Mesa Police Department Launches State-of-the-Art Real-Time Crime Center
City-wide RTCC connectivity expedites emergency response, improves situational awareness, and enhances community collaboration.
MONTRÉAL – The Mesa, Ariz., Police Department launched a state-of-the-art real-time crime center (RTCC) based on Genetec Security Center, Genetec Citigraf and Genetec Clearance that has helped the department solve more than 930 felonies and 640 misdemeanors in its first year of operation.
The department has also recovered almost 270 stolen vehicles, while expediting their emergency response, improving situational awareness and building collaboration in the community of its 550,000 residents.
To take a proactive, innovative approach to policing, the city had invested in many technologies over the years — all operating independently, so data and departments were siloed.
“We wanted to bring all of this data together, to make it easier for our operators to gather and share real-time information with responding officers,” says MPD Lt. Ryan Stokes. “With critical incidents, having situational awareness 30 to 90 seconds before arriving on the scene is a huge advantage.”
After touring RTCCs across the U.S., the MPD decided to launch their own, adding the Genetec Citigraf strategic decision support system and Genetec Clearance digital evidence management system to their existing Genetec Security Center unified platform.
Increased Responsiveness and Situational Awareness
Today, the Mesa RTCC is a 3,000-square-foot public safety command center equipped with massive video walls and advanced technology. Genetec Citigraf acts as the main visualization dashboard for emergency response and investigations.
It brings together 800 city cameras, 180 traffic cameras, eight mobile Police Observation Devices (PODs), real-time AVL data, live 911 calls, real-time drone video, and other key technologies.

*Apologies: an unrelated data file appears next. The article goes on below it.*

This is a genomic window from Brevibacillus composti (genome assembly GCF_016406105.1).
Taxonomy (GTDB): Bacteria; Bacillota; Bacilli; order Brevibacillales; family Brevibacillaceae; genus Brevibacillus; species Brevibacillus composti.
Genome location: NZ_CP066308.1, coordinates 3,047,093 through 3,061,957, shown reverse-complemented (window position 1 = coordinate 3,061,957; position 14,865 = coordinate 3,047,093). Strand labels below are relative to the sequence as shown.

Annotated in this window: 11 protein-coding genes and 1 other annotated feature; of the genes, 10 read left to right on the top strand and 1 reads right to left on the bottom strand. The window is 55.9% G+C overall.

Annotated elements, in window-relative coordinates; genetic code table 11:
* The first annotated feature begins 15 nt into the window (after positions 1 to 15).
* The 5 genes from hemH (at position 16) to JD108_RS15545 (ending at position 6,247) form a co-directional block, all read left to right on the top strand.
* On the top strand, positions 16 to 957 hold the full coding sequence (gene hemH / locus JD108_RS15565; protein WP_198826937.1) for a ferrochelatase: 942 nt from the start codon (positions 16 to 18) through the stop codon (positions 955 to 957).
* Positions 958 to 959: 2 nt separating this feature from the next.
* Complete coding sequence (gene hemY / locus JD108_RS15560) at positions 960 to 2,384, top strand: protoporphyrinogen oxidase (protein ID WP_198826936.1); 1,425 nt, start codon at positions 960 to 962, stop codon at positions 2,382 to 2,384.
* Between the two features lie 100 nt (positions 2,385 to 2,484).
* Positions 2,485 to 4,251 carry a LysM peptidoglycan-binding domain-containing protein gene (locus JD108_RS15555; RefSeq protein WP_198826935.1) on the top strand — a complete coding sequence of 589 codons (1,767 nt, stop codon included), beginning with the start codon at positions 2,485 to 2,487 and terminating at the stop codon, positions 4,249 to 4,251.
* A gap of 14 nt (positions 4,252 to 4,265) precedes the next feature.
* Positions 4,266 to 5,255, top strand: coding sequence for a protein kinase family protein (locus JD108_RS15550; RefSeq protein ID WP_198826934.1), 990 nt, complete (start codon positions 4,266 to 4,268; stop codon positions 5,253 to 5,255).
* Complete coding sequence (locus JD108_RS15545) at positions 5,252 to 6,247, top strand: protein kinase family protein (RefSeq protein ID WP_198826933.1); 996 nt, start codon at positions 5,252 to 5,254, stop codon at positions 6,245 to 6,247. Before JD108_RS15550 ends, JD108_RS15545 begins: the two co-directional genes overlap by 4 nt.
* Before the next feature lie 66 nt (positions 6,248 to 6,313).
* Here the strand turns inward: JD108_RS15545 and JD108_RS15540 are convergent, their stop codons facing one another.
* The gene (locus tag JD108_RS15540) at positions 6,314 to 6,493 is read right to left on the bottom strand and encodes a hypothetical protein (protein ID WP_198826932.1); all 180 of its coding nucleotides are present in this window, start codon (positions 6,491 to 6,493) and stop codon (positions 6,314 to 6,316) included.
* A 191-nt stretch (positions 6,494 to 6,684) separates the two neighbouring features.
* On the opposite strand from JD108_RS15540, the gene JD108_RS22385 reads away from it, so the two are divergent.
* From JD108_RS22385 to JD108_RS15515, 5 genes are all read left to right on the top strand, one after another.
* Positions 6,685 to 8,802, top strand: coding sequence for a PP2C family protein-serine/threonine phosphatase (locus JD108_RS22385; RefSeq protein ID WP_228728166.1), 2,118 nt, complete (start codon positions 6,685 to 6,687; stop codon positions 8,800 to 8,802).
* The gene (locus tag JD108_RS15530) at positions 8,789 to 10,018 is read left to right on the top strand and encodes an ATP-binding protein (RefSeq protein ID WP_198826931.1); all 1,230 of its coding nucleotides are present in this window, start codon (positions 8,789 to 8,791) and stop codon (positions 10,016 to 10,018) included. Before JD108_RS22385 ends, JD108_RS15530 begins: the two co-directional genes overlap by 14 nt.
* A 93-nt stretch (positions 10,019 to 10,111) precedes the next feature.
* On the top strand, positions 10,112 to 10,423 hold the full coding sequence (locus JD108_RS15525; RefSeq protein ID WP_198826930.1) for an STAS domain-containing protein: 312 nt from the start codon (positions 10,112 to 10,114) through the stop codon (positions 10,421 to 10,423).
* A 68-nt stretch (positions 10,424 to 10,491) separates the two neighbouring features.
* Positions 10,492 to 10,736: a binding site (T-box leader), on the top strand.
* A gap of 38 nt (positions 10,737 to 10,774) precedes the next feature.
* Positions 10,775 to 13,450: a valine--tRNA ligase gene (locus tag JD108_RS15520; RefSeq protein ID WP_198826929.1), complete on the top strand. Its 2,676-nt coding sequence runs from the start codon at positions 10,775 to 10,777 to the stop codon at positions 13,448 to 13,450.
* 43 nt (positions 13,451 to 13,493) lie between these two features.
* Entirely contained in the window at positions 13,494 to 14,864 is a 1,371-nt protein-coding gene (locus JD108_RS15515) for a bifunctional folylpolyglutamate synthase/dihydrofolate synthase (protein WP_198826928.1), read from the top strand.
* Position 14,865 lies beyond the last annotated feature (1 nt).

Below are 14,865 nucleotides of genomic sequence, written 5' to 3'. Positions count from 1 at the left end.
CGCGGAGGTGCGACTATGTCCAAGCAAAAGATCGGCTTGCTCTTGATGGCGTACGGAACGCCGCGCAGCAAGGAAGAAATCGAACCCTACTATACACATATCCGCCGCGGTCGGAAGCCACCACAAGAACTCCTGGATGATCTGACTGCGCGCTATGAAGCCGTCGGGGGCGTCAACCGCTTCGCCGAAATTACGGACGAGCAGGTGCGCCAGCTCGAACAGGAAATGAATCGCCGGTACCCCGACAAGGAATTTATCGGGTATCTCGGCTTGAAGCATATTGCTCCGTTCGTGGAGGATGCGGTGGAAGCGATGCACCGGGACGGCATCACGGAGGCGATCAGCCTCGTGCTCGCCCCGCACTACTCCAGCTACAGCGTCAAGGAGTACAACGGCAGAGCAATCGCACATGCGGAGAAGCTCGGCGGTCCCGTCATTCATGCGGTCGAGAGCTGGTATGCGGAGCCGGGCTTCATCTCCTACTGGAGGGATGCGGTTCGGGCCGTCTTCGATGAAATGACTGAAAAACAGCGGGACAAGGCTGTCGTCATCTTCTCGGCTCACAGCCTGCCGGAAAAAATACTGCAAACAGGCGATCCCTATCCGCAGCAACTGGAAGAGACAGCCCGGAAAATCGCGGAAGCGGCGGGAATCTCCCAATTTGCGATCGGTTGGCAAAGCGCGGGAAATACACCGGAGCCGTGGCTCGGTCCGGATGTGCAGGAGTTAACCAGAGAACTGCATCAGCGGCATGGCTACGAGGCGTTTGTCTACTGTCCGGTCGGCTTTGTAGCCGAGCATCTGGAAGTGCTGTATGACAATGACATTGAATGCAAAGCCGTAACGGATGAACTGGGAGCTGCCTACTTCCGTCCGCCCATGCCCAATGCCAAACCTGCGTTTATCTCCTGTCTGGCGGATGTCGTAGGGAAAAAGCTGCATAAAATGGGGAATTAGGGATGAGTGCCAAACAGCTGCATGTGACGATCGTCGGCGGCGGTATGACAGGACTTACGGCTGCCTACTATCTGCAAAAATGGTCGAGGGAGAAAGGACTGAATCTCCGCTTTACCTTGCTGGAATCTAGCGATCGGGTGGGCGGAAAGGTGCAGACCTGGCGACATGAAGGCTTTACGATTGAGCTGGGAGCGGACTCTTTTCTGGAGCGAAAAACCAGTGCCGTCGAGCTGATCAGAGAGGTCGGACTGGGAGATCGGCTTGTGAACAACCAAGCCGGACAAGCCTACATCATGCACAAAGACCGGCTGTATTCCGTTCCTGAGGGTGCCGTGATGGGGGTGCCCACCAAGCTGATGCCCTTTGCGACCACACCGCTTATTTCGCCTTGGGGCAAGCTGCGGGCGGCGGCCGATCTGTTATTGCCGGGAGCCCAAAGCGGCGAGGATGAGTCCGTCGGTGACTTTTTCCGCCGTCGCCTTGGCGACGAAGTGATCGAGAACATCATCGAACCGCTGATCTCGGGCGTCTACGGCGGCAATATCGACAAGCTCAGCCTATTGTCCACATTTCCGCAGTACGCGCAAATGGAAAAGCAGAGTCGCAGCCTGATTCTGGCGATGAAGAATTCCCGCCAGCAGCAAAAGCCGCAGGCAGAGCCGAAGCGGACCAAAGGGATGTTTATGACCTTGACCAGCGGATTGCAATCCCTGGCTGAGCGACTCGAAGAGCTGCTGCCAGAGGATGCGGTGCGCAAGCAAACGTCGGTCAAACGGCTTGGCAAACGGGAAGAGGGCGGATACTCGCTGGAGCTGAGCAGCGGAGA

Soon, the system will include more transportation cameras, data from the MPD’s records management system (RMS) system, a downlink for helicopter video footage, and on-demand community cameras from participating businesses and schools. Operators can also access ALPR and video analytics systems within separate applications, though plans are underway to connect all that data within Citigraf.
Beyond seeing all cameras, patrol cars, and emerging events on a city map, operators can quickly address emergencies and extend critical information to patrol officers.
Solving Cases Faster and Advancing Collaboration
When they’re not responding to emergencies, the MPD uses its RTCC to speed investigations, mining historical data in Citigraf to retrieve evidence and using the Clearance Camera Registry feature to speed up canvassing from businesses and residents. Those who participate register their cameras as part of the Mesa Community Connect program.
RTCC operators can then locate their cameras on a map and quickly request video recordings via email, which are shared back to the MPD via a secure web portal. The program now has more than 150 participants and the city is working now to bring more than 5,000 cameras from Mesa Public Schools into the system.
“We’re really excited about the future of our RTCC operations,” says Stokes. “We have the foundation and the support. Now we’re going to build on that to make our city even safer. It’s changed the way we do policing.”
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